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a reply to: MKMoniker

If you want to talk space war, then you really need to start with the book that lays it out for you. That book is Military Space Forces: The Next 50 Years by John M. Collins and comissioned by the US Congress, 1989, ISBN 0-08-037432-B. It is the blueprint for Reagan's Space Defense Initiative, the so-called "Star Wars" program. The strategy is all there, the who of the military's various arms, and the where of how space is to be defended out to and including the Moon by the US military. The book tells the core plan,but the author, Collins, was a complete novice about space and simply fills the balance of the book with simple stuff that the Congress (at that time) could touch on to seem knowledgeable about where the money was going.

If you have ever seen a triangle moving silently, low, and slow, then you know that there was more on Reagan's mind than the "Brilliant Pebbles" project. Other key projects were where the lost trillions of the Pentagon went.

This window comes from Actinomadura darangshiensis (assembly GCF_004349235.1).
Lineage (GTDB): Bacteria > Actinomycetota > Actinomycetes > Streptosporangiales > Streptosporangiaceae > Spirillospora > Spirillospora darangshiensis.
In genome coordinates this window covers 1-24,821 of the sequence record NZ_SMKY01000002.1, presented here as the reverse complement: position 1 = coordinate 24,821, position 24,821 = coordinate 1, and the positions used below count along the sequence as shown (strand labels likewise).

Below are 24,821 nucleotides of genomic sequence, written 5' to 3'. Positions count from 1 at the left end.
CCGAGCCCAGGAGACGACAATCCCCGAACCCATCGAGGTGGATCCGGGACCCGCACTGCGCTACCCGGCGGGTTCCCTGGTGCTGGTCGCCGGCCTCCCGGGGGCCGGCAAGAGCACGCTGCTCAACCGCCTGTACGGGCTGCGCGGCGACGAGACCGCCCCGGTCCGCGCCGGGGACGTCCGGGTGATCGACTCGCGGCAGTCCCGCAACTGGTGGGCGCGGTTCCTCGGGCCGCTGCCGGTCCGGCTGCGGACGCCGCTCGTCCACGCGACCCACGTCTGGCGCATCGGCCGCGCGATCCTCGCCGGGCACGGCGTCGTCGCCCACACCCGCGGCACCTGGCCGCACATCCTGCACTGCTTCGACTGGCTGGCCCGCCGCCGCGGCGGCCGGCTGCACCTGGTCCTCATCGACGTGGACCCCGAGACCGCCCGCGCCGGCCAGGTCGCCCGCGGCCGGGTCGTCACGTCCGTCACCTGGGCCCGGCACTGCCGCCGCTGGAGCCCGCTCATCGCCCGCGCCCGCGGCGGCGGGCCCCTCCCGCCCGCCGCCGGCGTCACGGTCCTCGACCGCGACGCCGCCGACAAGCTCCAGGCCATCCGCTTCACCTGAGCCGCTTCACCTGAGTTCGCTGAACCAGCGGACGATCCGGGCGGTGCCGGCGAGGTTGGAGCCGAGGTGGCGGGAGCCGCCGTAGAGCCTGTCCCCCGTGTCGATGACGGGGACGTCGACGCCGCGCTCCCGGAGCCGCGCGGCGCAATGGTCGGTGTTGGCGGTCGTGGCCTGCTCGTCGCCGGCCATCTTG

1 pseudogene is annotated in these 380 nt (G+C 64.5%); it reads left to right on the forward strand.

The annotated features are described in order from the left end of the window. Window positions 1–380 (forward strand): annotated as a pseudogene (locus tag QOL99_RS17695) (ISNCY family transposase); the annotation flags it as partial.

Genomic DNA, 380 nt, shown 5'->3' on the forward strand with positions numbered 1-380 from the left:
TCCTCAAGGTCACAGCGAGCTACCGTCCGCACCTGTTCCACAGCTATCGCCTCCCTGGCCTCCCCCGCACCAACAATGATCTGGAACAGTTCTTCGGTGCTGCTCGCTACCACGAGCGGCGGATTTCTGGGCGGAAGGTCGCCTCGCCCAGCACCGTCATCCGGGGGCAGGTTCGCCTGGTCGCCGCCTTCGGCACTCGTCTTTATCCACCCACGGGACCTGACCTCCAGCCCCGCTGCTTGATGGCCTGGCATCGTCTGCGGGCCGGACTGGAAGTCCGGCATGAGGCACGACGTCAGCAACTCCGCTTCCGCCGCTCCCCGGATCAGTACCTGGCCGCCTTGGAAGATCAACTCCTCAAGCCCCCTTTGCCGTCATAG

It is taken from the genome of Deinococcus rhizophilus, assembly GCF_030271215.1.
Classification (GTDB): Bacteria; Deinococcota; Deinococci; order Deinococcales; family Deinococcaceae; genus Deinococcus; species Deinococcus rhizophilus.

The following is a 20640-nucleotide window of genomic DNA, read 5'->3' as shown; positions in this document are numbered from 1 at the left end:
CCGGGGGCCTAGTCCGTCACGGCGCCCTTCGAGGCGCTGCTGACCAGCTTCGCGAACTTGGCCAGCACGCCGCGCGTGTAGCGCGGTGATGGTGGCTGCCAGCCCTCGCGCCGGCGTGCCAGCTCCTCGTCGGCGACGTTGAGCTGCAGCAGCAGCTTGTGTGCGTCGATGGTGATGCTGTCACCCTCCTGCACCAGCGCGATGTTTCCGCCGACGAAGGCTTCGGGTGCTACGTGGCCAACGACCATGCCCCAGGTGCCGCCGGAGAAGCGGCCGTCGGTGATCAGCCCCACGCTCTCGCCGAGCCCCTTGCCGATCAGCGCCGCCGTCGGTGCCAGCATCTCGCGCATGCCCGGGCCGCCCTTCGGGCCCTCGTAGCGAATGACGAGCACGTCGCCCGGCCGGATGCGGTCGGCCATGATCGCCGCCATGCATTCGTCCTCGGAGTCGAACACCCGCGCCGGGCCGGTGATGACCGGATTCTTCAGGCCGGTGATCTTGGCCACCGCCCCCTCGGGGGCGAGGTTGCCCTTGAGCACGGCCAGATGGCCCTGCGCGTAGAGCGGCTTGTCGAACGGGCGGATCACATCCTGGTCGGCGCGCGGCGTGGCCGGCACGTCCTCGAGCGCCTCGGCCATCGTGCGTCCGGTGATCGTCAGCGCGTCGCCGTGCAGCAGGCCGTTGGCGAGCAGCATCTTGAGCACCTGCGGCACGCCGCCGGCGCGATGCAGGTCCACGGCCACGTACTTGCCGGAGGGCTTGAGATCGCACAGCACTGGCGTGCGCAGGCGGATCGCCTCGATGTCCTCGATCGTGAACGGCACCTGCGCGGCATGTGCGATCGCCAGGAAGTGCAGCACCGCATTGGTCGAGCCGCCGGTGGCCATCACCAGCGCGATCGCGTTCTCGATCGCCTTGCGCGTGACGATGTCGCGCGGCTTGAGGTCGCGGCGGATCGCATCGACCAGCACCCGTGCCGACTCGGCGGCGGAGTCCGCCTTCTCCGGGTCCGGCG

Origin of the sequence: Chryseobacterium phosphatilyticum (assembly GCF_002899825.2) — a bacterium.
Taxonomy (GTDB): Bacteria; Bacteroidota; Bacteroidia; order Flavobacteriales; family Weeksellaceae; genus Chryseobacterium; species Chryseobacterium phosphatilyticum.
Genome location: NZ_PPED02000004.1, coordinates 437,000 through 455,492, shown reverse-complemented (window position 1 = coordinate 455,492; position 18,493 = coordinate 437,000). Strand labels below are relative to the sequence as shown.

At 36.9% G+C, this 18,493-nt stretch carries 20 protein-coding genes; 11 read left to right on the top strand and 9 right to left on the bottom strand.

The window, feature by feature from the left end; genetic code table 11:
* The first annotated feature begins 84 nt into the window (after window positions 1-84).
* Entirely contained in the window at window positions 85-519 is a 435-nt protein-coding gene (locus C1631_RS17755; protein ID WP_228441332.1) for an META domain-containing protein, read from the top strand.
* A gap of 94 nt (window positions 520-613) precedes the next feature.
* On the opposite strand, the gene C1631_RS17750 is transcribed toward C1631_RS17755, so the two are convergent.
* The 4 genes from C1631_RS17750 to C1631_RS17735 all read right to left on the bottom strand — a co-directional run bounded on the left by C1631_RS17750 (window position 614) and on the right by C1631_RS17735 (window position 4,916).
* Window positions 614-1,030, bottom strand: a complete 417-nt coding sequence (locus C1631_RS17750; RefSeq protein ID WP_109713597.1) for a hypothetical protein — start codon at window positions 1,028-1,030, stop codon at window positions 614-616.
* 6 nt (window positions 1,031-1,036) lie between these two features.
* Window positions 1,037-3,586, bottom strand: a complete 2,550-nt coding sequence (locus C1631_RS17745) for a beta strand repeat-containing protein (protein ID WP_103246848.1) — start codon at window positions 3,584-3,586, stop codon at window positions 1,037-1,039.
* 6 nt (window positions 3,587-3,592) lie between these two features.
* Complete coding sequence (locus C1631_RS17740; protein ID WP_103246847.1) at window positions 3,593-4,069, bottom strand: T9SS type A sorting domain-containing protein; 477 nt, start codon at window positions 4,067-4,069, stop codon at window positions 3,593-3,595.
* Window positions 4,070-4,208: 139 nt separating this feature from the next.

Talk in the media about advanced jets and wings is mostly cover talk to misdirect and take attention away from stunning reports of triangles. Turn such talk on its head and ask questions of why there never was a legitimate replacement for the shuttle and dozens other logical questions about orbiting military platforms, bases on the Moon if not Mars made possible by triangles and similar craft fashioned from UFO technology. And that new rail gun on display in DC last week? That is your perfect orbital space defensive and offensive weapon, better than a laser.



posted on Feb, 11 2015 @ 05:34 PM
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I don't like the idea of space weapons but they are necessary. The way I see it though is we are gridlocked with each other as nations on this tiny planet with more than enough weapons to tear apart Saturn. This armed-to-more-teeth-than-you-have trend will continue into space, continuing the gridlock like ugly anomalies like this www.cynicalsmirk.com... Excuse my extreme simile but that's what war looks like in space.

It sounds like fun though, sitting at your home computer, using your satellite laser weapon to cut a man in half as he walks out his front door.



posted on Feb, 12 2015 @ 07:26 PM
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Here is a discussion I just revived:

www.abovetopsecret.com...
(2012) RUSSIAN MISSILES NOT SO THREATENING NOW

I added the last post with a photo and article of Russia's massive 'Tesla Tower' in a forest outside Moscow. This 'lightning generator' is one of the world's largest impulse generators.